of him and disappear on the forested side of the highway. If it had been
otherwise patrol officer Jim Orland would've charged me with murder. After I
told about the supernatural occurrence and being painfully on fire without
being burned, Jim cocked a cynical gray eye, pulled on his whisker shadow
and said that I wasn't a sober witness. Since Reddersville can't afford a
police force the murder case was shared by the provincial police and
Orland's Mounties - the upshot of this being that it made it certain I would
eventually be charged. I decided to go on a bender while I still had some
There's an abandoned
Starlight Inn on the Sand Hill Road near the outskirts of town, and I sleep
there when I'm drinking around Reddersville. I'm a menace on the road even
when I'm sober, so I left my wheels at home. It was 3 a.m. when the need
sent me wandering down the roadside. I had a small pack and the pockets of
my hunter's pants stuffed with supplies for my motel room. The moon had
strong arms of wind that were sweeping the treetops, and they rustled vastly
and sent the odd gust down to tear at me. The shadows went on forever, dream
scenery in my mind, and for some reason it came to me that all men are
ghosts, bound to the few roads they will wander. Most men don't die, they
slowly wink out. I believed myself to be stronger, like a spirit taking new
faces from the earth. It is true that few men interested me then and few men
interest me now. I like women, but men I've always seen as rivals that I
tolerate. To me Dust Devil was more interesting than the heroes we're taught
A week went by,
and it was as empty as the roaring in a sea shell. Sort of a blur. I
remember smoke in my eyes and the Silver Mule Saloon's dancers, punctuated
by the riverbed taste of hangovers and a harsh sun. What finally killed my
thirst was some news about more murders.
A Dwight Yaokum tune
that I thought was great was playing on the jukebox and a stripper was
dancing Egyptian-style for a fathead sitting in a cloud of cigar smoke at
the table next to me. I thought about hitting him with a chair, then I
ignored him and looked around for some of my regular pals. Georgie was over
by the door swallowing a taco. He wiped his chops with a napkin and
accidentally on purpose dropped it in some tourist's draft. On spotting me
he walked over, and that's when I got the news.
"It was a very
gruesome massacre," he said, shaking his braids and folding his hands with a
drunk's reverence. "Up by Weller Creek, yesterday. Four fishing buddies and
a French gal. She was strangled, her blood drained. They were beaten to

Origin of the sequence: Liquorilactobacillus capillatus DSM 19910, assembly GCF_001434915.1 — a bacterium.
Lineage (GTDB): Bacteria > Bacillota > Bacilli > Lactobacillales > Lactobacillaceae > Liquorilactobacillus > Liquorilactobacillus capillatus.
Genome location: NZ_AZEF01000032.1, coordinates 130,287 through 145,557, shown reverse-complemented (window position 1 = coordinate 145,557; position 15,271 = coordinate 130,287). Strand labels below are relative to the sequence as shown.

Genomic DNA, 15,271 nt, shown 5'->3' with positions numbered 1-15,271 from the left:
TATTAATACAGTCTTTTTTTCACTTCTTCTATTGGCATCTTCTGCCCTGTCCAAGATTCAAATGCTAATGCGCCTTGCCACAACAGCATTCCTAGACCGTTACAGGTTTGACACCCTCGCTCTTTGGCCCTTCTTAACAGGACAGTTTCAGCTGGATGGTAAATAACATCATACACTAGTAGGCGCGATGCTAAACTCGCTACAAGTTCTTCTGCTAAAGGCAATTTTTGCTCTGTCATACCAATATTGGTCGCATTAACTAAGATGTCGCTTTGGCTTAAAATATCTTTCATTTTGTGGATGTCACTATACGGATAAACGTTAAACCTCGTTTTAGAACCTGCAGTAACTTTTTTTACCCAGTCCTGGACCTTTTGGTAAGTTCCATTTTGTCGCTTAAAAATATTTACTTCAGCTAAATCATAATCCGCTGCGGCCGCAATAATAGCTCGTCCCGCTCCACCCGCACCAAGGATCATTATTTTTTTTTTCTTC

death, heads cracked open like clams. Orland says it's the work of your Dust
Devil. Guess it puts you in the clear now, the case is too complex to hang
on an Indian."
I smiled so broadly
one of the girls came to the table thinking I was signaling her for a dance.
Feeling good about being in the clear I got up and went out. Streaks of
yellow fire rained from the sun and washed away the grime and sleaze of the
hotel. I had a sort of gone feeling where I was aware of my surroundings but
everything seemed shot through with numbness, like I was a root stuck in
cold earth. I rested on a bench by the river, and the arc of hills
surrounding the village rose and fell as I drifted towards sobriety.
about vivid dreams that caused me to shiver in the heat, then a bizarre
language of feelings filled me and I seemed to know Dust Devil's history. It
almost bubbled in my mind. Dust Devil had been the only real witch during
the Inquisition and he'd used his powers to lead the men of the church to
the chalices of innocent blood that damned them. As the Reformation came
about Lucifer was bounced from the holy altars and Dust Devil became a
wandering false prophet. He came through the Enlightenment in Europe with
the seeds of a new racist doctrine that granted men the right to murder in
the name of superiority. It filled the world with the flames of war and the
smoke of death camps. As a nihilist author he revealed that our universe was
created by a beautiful act of divine suicide, God in flames. In his heart he
wished for a return of ancient days when he'd taught the art of human
sacrifice. Blood had been so plentiful then.
A limestone shelf
leans into the water near the abandoned motel and it's one of my favorite
fishing spots. I headed up the Sand Hill Road figuring I'd gather my few
things, sit by the water until dusk and then return home. Things didn't work
out though, the sky unexpectedly began to dim to slate and I was suddenly
sure that something was wrong. An ill, dusty wind began rattling through the
woods, but the feeling was more than weather, it was dryness inside too.
I could feel the wind
sapping my strength as I went around the bend, and I sure didn't like it. In
Ontario the winds are nearly all energetic and exhilarating. The idea of a
bad wind was something I hated. Bad winds belonged in Europe, where Dust
The motel stood out
like the last long house, its shingles warped to bark, struggling to remain
intact against a background of wind-kicked forest, cold light and
boulder-shaped clouds. A Mustang was angled off the drive with one front